Skip to main content

Barn Reno Pt. 1 | The Clean Up

Disclaimer: If you love a good ol' fashion Media Dump and don't mind a drawn-out process of ups and downs, this saga will be for you.

We purchased our farm nearly 4 years ago now, and throughout these past 4 years we have waffled on what to do with our barn.  While we are grateful to have a barn regardless, it's a very odd size with questionable construction throughout a good portion of it.  As a result, we have never used it for more than cross ties, tack storage, feed and water and it has acted as a glorified litter box for our barn cats.  

The original portion of the barn was built in the mid 80's, and features a very basic (and iffy) construction.  There is a small insulated room which houses an insulated box where the water pump resides, and we keep our tack and feed in there as well.  Over the years, we have made it our own but with boarders it is very cramped.  As a result, across from this room there is an open area and we store excess feed and other items such as Boots and Saddle Pads there.  This area was once a single stall and milk stanchion for the old owners milk cow.  In the old milk stanchion, we store our barn garbage such as feed bags, twine, etc for burning and/or dump runs.

In the mid 2000's, the previous owner decided to hire a carpenter to build a large addition, which makes up the bulk of the barn now.  He added three additional sliding doors, two draft-size standing stalls, and a 24 x 26 open space where he created stalls out of panels, and a weird floating chicken coop.  Before we bought the farm, he removed the panels and paid a crew to clean it out (thank goodness, because the first time we looked at it there was literally 2 feet of of built up manure in it)  They didn't get it right down to the clay base, but i'll take what I can get.  He used the barn for foaling out his draft mares, and harnessing them up.  We utilized the weird chicken coop for some time before we built our new coop last summer, and I could not wait to tear that eye sore down which we did last fall.  Maybe if it's floor wasn't right at face-level for me, I would have liked it more but it was just too odd for my liking, not to mention nearly impossible for me to clean.

The floor is about 75% railroad ties on top of clay.  Once the previous owner laid the railroad ties, he poured sand over it to fill the cracks and stabilize the ties.  As you can imagine, after years of sweeping the majority of said sand is no longer visible, but the ties settled well and are very, very stable underfoot albeit imperfect to look at.  The original area of the barn and all 4 doors are insulated, but the newer addition is not.  Some areas had kick boards, but most do not. One area of the exterior tin wall is crumpled and bent and I can only imagine he had a horse put a foot through it. He was an old rough n' tough cowboy type and I imagine they had a lot of accidents on the farm * insert judgey eyes *.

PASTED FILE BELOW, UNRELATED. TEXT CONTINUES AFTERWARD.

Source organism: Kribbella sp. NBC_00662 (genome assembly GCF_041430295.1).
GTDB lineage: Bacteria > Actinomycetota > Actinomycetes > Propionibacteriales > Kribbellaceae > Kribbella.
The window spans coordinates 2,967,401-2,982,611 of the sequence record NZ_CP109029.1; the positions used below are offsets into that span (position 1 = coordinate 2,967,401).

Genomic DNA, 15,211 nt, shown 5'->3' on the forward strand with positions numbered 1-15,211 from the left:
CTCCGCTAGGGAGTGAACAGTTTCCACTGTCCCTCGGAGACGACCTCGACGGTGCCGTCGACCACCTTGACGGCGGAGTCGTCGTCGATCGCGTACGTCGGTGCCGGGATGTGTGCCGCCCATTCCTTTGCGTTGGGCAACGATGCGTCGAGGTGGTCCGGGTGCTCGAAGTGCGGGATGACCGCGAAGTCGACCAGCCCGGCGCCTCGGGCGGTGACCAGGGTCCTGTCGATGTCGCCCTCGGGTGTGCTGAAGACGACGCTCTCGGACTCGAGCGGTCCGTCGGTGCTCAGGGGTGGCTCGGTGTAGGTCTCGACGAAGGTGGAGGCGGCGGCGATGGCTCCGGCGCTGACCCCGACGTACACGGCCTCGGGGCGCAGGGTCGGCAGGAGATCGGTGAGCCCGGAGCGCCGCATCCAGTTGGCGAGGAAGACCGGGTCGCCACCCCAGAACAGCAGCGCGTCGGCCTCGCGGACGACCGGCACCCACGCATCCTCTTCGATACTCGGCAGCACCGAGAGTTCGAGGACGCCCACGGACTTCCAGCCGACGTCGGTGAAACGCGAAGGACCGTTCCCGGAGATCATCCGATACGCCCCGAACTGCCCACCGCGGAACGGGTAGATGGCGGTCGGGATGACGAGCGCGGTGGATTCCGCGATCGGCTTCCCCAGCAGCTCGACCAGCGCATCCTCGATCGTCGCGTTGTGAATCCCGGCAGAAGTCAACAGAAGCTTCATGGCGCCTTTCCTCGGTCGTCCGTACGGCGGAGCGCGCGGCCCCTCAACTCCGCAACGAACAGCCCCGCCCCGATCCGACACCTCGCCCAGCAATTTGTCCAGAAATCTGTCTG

Due to the odd size of, well, everything, I was really reluctant to invest a lot of work (read: money) into this structure, but after much deliberation (literally, years), we decided to go for it.  Financially, it's not in our budget to do the massive amount of of work to adjust the size of the barn itself, and we do not want less than 4 stalls that can be converted into 2.  Besides the odd ground dimensions, the lowest portion of the ceiling is only 8ft at the front wall, but it slopes upward rather quickly to a peak of 14 feet.   The stalls themselves will have to be 9ft x 12ft and the dividing wall will be hinged to fold back against the back wall to convert two stalls into one measuring 9ft x 24ft.  Once finished, we will have two stalls on each side with an 8ft alleyway in between. I did some research and asking around online, and it seems as though there are worse things than stalls that are 9x12, and while an 8ft rafter is far from ideal, that is at the top of an end wall and chances of a horse smacking their head there is slim to none.  The intention is to lay mats over the railroad ties, but first we need to source more and they are apparently illegal to buy due to being potentially cancerous due to their coating.  Why are the best things in life always illegal?!

With the price of lumber on the rise and my hubbies knack for being a wanna-be carpenter with a flair for traditionalism, we intend to include a fair bit of de-barked logs and timbers from our own property into the building of the stalls, though roughly 75% of it will be 'store bought' products.  They will feature dutch doors that can be fully locked up or have the top drop down, and the 'bars' will be made of willow, but otherwise will be fairly standard stalls.  Realistically, we wont be stalling regularly but I do hope to use them for foaling out and the first few weeks of babies lives, as well as injuries, and so on.